History

An indigenous beer of West Flanders, typified by the products of the Rodenbach brewery, established in 1820 in West Flanders but reflective of earlier brewing traditions. The beer is aged for up to two years, often in huge oaken barrels which contain the resident bacteria necessary to sour the beer. It was once common in Belgium and England to blend old beer with young to balance the sourness and acidity found in aged beer. While blending of batches for consistency is now common among larger breweries, this type of blending is a fading art.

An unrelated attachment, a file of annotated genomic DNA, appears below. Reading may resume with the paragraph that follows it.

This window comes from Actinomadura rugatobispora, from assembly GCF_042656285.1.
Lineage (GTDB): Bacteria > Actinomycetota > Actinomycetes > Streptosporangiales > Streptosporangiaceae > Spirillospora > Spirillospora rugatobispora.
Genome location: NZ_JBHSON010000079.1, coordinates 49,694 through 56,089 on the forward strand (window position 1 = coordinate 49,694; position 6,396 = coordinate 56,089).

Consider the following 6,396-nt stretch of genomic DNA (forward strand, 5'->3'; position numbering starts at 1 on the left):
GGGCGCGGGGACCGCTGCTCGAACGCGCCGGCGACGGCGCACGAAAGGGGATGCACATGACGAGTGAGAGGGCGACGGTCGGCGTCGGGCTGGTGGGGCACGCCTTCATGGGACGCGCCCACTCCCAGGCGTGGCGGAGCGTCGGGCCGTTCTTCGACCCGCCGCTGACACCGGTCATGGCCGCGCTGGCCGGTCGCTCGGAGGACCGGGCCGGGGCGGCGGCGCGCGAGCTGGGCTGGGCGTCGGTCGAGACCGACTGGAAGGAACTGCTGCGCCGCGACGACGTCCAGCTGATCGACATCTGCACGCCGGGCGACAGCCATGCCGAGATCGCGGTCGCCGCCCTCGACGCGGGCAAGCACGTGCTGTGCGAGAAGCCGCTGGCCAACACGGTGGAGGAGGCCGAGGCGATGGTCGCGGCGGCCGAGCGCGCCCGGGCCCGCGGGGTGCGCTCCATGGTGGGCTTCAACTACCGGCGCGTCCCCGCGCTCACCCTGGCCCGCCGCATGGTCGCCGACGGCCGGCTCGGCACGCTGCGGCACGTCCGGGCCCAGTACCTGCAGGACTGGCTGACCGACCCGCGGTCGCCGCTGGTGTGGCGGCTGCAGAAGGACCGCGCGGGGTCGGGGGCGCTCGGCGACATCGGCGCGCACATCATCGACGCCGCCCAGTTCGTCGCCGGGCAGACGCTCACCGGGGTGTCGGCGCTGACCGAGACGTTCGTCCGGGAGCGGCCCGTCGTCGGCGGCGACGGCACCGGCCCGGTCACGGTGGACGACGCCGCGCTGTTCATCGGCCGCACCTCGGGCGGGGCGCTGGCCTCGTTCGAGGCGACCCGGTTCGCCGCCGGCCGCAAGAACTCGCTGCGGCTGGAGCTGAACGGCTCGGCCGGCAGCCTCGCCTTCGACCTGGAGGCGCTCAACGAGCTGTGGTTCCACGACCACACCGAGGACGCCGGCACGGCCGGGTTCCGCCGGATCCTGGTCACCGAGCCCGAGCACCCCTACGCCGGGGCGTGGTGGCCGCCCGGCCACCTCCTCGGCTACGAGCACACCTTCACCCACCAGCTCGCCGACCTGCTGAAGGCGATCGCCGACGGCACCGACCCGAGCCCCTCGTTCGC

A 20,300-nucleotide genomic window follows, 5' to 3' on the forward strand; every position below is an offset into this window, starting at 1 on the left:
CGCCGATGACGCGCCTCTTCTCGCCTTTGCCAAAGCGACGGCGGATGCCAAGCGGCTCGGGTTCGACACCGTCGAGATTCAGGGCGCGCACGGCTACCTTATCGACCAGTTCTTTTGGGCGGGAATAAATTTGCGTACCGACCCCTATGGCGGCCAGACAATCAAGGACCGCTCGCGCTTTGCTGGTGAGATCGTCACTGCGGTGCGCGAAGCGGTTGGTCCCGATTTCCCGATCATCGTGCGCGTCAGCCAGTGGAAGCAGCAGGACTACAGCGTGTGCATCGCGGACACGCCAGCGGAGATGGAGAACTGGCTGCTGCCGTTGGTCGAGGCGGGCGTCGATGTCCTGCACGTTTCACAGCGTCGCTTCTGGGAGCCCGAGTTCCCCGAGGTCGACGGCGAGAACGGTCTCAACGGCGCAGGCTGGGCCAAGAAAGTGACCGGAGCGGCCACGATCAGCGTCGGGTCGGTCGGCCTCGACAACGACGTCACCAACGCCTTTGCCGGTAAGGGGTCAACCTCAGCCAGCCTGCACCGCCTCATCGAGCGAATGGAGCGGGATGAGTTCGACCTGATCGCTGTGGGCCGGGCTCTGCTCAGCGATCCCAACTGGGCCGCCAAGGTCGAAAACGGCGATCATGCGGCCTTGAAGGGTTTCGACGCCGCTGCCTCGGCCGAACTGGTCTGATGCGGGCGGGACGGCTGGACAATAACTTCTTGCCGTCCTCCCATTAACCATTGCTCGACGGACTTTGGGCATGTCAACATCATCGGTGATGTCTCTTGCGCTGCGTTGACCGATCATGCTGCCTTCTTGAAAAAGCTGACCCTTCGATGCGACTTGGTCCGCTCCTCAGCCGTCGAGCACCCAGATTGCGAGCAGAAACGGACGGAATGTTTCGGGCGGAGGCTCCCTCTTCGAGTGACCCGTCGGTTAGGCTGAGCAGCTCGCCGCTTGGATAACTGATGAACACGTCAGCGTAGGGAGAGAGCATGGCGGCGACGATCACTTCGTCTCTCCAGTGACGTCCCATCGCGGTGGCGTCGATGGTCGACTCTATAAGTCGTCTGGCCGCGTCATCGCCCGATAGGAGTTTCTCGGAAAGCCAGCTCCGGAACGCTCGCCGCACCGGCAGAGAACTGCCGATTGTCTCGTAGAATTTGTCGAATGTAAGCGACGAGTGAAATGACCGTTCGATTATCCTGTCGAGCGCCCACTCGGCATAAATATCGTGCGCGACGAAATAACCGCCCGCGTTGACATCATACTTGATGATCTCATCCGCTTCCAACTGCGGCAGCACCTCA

Characteristic Ingredients

A base of Vienna and/or Munich malts, light to medium cara-malts, and a small amount of Special B are used with up to 20% maize. Low alpha acid continental hops are commonly used (avoid high alpha or distinctive American hops). Saccharomyces, Lactobacillus and Brettanomyces (and acetobacter) contribute to the fermentation and eventual flavor.

Style Comparison

Less malty-rich than an Oud Bruin, often with more of a fruity-tart profile.

Vital Statistics

IBU

10 - 25

SRM

10 - 16

OG

1.048 - 1.057

FG

1.002 - 1.012

ABV

4.6% - 6.5%

Commercial Examples

Cuvée des Jacobins Rouge, Duchesse de Bourgogne, Rodenbach Grand Cru, Rodenbach Klassiek, Vichtenaar Flemish Ale.

23C. Oud Bruin

Overall Impression

A malty, fruity, aged, somewhat sour Belgian-style brown ale.

Appearance

Dark reddish-brown to brown in color. Good clarity. Average to good head retention. Ivory to light tan head color.

Aroma